Researchers at Stanford University School of Medicine have found that an inflammatory metabolite in the body, typically suppressed with pain relieving and anti-inflammatory drugs like aspirin or ibuprofen, expedites the healing process for muscles by activating stem cells. The metabolite, called prostaglandin E2 (PGE2), is part of the body’s normal inflammatory response, but painkillers usually taken to relieve muscle soreness inhibit its production. The discovery of this mechanism has given insight to scientists of the micro environment stem cells need to function in, paving the way for enhanced treatments for muscle injuries and trauma as well potential treatments to combat the natural degradation of muscle mass that accompanies aging.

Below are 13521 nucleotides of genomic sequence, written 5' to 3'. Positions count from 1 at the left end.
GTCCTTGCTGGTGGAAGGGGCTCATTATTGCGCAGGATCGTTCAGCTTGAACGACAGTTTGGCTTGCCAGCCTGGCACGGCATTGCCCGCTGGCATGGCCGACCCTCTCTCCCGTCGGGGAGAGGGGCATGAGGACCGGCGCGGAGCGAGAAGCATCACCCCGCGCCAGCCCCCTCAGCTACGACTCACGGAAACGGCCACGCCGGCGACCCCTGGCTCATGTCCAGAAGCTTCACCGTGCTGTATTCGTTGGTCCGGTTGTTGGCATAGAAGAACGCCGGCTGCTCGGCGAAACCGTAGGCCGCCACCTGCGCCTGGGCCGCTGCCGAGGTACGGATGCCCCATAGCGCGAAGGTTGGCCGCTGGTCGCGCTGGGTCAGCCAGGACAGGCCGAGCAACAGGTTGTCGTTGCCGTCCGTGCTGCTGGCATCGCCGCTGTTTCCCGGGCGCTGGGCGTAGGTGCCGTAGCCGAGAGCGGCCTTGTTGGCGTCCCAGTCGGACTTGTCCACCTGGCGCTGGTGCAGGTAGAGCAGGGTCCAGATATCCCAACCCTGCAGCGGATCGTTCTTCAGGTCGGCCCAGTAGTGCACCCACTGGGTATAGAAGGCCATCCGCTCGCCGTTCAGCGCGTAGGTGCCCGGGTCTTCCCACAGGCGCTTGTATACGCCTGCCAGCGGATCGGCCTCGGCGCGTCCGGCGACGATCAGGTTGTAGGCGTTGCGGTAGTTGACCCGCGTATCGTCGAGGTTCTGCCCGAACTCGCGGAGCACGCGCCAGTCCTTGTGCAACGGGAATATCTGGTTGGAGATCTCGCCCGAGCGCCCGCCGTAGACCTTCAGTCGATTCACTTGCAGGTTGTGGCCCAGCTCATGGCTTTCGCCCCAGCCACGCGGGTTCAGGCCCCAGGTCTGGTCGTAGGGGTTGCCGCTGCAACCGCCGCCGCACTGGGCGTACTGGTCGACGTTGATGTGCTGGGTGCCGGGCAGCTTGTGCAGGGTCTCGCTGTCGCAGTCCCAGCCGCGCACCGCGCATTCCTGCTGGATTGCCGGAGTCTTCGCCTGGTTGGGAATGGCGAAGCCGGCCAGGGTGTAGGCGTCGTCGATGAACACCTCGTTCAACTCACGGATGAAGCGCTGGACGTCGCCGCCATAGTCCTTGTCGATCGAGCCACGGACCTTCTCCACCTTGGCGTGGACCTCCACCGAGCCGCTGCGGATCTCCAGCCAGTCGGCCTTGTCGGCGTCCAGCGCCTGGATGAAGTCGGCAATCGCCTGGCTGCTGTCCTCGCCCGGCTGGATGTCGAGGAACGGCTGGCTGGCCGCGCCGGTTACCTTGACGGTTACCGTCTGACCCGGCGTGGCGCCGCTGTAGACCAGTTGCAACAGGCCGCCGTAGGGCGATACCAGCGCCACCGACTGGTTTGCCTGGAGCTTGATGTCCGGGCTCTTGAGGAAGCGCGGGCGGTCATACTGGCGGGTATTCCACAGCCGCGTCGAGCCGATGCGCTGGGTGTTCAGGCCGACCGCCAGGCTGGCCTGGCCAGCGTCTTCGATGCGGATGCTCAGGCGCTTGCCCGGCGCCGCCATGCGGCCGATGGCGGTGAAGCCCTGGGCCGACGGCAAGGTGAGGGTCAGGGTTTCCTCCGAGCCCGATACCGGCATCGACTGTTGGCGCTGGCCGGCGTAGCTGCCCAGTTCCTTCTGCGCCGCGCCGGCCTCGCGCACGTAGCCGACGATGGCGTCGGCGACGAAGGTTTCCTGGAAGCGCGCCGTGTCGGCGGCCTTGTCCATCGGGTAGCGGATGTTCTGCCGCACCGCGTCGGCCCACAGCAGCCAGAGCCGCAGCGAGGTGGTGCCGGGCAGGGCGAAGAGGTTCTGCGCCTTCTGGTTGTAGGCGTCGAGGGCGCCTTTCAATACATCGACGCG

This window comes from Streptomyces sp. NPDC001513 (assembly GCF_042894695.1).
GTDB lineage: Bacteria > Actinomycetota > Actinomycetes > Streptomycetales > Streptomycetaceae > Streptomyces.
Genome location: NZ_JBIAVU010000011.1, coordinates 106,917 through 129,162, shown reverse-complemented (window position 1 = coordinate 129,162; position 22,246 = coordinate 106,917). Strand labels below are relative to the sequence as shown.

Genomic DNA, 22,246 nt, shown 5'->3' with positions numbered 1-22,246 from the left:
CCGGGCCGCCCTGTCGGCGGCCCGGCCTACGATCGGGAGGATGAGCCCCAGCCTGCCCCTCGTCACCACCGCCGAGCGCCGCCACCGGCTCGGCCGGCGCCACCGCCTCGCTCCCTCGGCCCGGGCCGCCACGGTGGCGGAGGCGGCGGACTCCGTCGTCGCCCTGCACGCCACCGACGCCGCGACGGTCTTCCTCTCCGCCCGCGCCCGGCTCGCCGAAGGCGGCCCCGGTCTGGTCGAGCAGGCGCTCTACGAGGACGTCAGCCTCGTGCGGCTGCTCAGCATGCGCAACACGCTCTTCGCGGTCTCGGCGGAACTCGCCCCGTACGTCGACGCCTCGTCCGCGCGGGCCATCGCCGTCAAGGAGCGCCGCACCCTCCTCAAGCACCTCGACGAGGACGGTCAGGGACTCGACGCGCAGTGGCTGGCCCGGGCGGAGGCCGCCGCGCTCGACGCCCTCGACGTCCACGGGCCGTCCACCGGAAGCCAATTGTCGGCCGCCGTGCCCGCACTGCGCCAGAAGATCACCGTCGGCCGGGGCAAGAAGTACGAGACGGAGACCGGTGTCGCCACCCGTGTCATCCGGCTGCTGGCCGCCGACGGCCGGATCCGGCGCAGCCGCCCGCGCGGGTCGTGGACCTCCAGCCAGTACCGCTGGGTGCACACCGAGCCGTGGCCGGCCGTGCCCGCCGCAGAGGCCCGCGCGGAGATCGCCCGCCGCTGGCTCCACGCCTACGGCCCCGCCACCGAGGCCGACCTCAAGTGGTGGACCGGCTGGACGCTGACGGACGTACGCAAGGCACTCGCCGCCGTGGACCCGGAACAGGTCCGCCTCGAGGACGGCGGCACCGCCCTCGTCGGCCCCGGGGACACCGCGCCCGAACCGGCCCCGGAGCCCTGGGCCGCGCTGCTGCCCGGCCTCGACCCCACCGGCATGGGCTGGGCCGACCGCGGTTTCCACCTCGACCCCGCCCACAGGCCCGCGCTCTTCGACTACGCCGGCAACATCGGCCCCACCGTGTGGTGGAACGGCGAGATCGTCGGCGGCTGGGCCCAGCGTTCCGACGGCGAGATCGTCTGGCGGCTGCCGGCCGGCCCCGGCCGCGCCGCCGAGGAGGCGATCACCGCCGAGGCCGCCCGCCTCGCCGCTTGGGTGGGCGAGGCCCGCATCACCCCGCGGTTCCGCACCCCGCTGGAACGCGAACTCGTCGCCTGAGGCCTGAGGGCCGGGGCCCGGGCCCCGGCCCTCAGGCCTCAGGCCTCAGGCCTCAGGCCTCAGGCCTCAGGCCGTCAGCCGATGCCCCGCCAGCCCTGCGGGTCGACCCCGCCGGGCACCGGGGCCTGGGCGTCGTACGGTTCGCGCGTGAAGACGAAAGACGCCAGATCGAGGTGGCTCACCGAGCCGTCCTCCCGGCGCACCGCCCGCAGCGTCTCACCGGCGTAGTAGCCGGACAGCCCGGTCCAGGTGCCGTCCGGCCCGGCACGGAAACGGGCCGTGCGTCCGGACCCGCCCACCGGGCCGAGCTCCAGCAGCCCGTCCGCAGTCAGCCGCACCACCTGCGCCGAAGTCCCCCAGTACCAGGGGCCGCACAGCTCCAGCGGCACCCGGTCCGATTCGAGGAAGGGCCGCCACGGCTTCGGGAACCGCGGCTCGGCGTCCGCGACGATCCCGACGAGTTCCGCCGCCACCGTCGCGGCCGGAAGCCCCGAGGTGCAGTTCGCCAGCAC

Professor of microbiology and immunology, and director of Stanford’s Baxter Lab for Stem Cell Biology, Helen Blau, PhD stated that "When we tested the effect of a one-day exposure to PGE2 on muscle stem cells growing in culture, we saw a profound effect on the proliferation of the cells. One week after a single one-day exposure, the number of cells had increased six-fold compared with controls." This could mean that honing in on a treatment for muscles can soon incorporate methods that do not inhibit but rather stimulate the work of PGE2 in muscle regeneration.
To learn more about stem cells, and how families can bank their own valuable stem cells by recovering the very powerful dental pulp stem cells during routine dental procedures; such as wisdom teeth extractions or the during the loss of baby teeth, visit StemSave or call 877-783-6728 (877-StemSave) today.
The Future of Regenerative Medicine is Now™
To view the full article, click here.